Retrofitting a Home for Aging in Place

Home is where the heart lives regardless of age. The thought of leaving a place can be difficult, especially if an elderly parent has spent years in one place.


Today, more and more families are choosing to help elderly parents age in place when circumstances and health still allow. Familiarity is only one factor. The rising cost of assisted living care and healthcare expenses in general play a significant role when considering short- and long-term care.


When evaluating a parent’s ability to age in place you’ll need to consider the physical space, financial impact, and health implications. Can your parents age in comfort and safety without moving? Even if the surroundings aren’t ideal, a few retrofits may make the home even better suited to their needs.


When helping parents retrofit a home for aging in place, consider the following to help you get started.



How is the Overall Financial Picture?

Money dictates choices in life, and it’s no different for parents who choose to age in place. First, assess the overall household finances and expenses. Do they have enough fixed income to afford the current living situation? Is there an immediate need to cut expenses due to an emergency or ongoing health issue?


Review the household budget and income to decide what exactly you can afford to change. If needed, you can also reach out to a family financial advisor or benefits administrator for further advice. Online resources can also provide guidance about financial planning and how to pay for care.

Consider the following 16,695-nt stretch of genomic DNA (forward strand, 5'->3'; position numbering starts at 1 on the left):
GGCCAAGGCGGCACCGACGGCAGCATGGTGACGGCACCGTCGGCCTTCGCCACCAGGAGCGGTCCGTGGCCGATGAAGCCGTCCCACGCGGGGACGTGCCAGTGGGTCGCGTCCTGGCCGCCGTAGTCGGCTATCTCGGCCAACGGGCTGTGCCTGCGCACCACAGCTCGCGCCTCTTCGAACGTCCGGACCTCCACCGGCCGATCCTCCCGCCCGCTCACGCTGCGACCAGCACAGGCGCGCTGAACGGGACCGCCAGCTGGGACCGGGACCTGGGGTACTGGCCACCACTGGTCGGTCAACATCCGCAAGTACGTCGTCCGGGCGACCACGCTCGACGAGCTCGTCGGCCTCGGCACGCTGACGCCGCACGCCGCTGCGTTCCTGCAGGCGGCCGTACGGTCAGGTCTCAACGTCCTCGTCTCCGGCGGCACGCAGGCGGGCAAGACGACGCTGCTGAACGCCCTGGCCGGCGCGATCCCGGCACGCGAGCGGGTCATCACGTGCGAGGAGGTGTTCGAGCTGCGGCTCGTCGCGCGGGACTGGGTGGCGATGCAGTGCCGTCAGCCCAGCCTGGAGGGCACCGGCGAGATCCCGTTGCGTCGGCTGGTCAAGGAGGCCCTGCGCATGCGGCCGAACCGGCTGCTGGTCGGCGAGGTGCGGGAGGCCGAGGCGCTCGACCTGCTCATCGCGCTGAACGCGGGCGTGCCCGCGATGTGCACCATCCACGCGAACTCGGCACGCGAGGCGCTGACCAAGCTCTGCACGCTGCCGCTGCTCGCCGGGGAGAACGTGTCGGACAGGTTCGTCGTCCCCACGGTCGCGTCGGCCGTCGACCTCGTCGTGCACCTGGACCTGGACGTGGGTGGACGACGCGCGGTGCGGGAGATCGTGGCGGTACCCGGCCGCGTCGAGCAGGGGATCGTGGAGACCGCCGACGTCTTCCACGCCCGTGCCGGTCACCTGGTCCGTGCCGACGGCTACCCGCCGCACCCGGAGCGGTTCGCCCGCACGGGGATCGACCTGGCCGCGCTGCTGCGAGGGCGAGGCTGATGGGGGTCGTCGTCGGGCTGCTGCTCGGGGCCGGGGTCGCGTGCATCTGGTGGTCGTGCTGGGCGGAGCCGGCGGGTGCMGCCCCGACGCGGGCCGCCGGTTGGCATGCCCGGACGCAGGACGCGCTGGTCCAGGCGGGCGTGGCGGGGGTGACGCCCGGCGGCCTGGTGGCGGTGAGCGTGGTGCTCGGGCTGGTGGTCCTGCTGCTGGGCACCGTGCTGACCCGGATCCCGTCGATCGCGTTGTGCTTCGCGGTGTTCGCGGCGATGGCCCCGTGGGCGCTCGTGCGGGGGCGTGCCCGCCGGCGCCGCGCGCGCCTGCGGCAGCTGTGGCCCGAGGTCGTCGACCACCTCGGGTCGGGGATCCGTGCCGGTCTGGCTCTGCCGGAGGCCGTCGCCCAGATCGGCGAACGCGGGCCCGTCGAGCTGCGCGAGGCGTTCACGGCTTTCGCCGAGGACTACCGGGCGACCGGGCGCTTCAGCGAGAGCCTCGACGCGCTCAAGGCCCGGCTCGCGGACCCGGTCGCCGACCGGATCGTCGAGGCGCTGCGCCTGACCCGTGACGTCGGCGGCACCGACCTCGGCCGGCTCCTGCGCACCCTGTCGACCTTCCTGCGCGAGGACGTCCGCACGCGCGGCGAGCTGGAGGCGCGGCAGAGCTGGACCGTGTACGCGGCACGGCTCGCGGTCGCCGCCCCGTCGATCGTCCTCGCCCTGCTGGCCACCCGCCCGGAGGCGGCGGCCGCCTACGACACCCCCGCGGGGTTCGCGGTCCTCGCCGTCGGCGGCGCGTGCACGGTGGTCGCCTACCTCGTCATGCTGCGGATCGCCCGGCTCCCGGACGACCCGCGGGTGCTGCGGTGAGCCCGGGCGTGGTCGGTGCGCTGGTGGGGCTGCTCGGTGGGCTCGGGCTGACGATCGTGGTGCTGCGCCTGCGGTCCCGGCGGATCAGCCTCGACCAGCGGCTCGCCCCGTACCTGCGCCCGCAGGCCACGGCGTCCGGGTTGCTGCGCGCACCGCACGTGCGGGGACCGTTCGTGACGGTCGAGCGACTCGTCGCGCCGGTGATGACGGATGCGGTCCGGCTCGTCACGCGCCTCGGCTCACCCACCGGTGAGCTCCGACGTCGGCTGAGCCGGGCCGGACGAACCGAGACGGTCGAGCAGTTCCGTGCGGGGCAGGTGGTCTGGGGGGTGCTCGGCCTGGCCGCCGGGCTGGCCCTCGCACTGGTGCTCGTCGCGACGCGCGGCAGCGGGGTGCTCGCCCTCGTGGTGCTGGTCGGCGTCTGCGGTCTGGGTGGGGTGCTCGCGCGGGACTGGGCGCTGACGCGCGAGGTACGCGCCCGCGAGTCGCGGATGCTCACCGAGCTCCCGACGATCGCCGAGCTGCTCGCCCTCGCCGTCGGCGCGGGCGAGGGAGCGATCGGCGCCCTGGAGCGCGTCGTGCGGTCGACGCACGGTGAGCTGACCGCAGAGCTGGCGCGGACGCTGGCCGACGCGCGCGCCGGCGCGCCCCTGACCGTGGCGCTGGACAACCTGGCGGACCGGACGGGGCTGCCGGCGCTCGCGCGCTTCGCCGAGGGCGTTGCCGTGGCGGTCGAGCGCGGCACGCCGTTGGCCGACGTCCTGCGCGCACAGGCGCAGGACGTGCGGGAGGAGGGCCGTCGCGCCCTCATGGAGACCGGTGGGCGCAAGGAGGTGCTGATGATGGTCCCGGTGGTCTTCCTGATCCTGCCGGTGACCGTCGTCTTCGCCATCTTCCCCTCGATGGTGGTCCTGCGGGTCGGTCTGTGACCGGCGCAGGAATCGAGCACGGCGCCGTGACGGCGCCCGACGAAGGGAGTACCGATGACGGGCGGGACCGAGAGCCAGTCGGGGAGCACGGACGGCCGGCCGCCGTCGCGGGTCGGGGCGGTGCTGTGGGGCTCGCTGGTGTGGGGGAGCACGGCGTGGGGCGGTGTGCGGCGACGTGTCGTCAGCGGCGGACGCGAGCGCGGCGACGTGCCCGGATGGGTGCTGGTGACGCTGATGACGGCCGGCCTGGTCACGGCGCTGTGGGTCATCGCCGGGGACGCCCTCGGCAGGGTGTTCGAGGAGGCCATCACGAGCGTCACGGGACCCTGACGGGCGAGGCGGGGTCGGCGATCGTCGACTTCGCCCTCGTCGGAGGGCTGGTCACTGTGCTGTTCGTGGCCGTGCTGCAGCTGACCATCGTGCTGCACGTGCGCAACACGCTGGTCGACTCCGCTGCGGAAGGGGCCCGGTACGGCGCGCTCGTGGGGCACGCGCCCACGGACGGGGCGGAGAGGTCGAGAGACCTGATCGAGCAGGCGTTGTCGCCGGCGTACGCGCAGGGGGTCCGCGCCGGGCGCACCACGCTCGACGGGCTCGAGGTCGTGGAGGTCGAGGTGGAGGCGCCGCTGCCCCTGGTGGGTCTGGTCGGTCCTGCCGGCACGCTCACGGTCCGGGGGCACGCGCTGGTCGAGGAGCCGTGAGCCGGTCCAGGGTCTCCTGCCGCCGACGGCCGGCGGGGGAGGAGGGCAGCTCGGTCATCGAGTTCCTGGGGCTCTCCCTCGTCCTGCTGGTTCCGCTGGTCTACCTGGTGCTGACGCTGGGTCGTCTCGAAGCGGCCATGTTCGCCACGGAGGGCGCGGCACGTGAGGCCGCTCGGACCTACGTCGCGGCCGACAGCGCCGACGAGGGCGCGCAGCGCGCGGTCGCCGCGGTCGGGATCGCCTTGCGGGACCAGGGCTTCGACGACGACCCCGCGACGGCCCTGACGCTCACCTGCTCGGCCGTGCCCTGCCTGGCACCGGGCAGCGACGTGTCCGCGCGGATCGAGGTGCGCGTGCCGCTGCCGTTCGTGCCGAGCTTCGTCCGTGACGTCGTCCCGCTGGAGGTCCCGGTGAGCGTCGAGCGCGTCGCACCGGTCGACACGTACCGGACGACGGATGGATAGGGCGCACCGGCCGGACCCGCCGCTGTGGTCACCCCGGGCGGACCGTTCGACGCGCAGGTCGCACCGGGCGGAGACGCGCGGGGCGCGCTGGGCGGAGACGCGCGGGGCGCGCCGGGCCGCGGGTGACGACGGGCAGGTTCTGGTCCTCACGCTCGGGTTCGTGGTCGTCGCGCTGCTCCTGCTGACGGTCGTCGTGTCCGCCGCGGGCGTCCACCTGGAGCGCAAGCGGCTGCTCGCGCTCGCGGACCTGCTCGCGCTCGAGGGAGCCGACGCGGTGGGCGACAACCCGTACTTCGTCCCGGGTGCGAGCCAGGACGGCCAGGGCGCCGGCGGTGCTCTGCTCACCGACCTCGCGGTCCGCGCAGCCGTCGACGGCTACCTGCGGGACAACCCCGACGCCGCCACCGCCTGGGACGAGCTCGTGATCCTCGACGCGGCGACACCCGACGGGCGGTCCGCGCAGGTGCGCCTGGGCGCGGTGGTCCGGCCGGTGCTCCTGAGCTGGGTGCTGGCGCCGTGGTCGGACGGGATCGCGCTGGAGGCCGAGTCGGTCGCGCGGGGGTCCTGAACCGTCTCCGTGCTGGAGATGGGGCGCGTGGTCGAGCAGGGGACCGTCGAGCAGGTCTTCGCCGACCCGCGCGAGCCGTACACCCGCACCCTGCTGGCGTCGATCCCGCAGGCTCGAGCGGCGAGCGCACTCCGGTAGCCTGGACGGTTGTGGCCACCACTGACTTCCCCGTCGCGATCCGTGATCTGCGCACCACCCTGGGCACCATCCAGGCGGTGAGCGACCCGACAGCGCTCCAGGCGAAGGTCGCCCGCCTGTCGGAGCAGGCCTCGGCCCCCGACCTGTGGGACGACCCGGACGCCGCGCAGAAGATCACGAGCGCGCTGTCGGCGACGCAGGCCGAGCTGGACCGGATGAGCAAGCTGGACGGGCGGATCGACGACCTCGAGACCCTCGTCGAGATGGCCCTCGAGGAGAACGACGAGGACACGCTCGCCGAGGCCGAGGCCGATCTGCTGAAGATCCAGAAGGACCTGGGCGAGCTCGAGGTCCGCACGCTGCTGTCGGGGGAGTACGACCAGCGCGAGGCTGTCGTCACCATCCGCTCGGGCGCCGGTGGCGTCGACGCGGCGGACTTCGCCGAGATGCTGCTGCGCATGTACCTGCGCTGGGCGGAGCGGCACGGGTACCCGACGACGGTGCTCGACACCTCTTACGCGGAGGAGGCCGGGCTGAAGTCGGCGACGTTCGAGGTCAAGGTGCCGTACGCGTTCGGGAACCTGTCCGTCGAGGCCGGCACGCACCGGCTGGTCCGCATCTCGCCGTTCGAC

If not, how will the family handle the transition to a new place? With many decisions to be made, your primary care team can offer guidance about in-home care options and primary care services.



Evaluate the Existing Living Arrangements

Begin by thinking about the bigger picture, including: 


  • Access to the house, including driveway, parking, and walkways
  • Entrance size
  • Stairs
  • Current bedroom or sleeping areas
  • Bathroom access and amenities


Imagine yourself with a limitation like a broken leg or poor vision. What obstacles do you immediately recognize?


Remember that lack of stamina, strength, and mobility affect most everyone with age. Keeping these realities in mind can be a helpful framework when trying to objectively view the home and risks.


Preventing falls should remain a priority. A fall can injure or even jeopardize an independent living situation.




Bathrooms present one of the biggest challenges to aging in place. The ideal situation is having a full bathroom in the main living area or floor. Retrofitting a bathroom for elderly parents can involve minor or major changes, including:


  • Installing a walk-in shower or tub
  • Installing handrails or grab bars
  • Placing a shower seat in the bathtub or shower
  • Reorganizing personal items for easier access
  • Using a toilet seat riser which can be an easy, temporary solution for low toilets



General Safety Considerations

Small changes can increase safety and livability. Aging in place home modifications may be as minor as:


  • Removing any rugs that are trip hazards
  • Installing carpet over hard surfaces in high traffic areas
  • Buying phones that are senior-friendly
  • Installing more lighting
  • Keeping a walker by the bed to aid stability during the night
  • Keep rooms open and clutter free to avoid tripping or falling



Consult a Professional

If you’re feeling unprepared for the task at hand, consider consulting with a professional who can conduct a home safety study. 


Organizations like Age Safe connect families with resources and other organizations working specifically with senior adults.


A Certified Aging in Place Specialist, or CAPS, is trained through the National Association of Homebuilders to retrofit homes for the elderly. With their experience, they can offer advice and guidance about helping elderly parents age in place for years to come.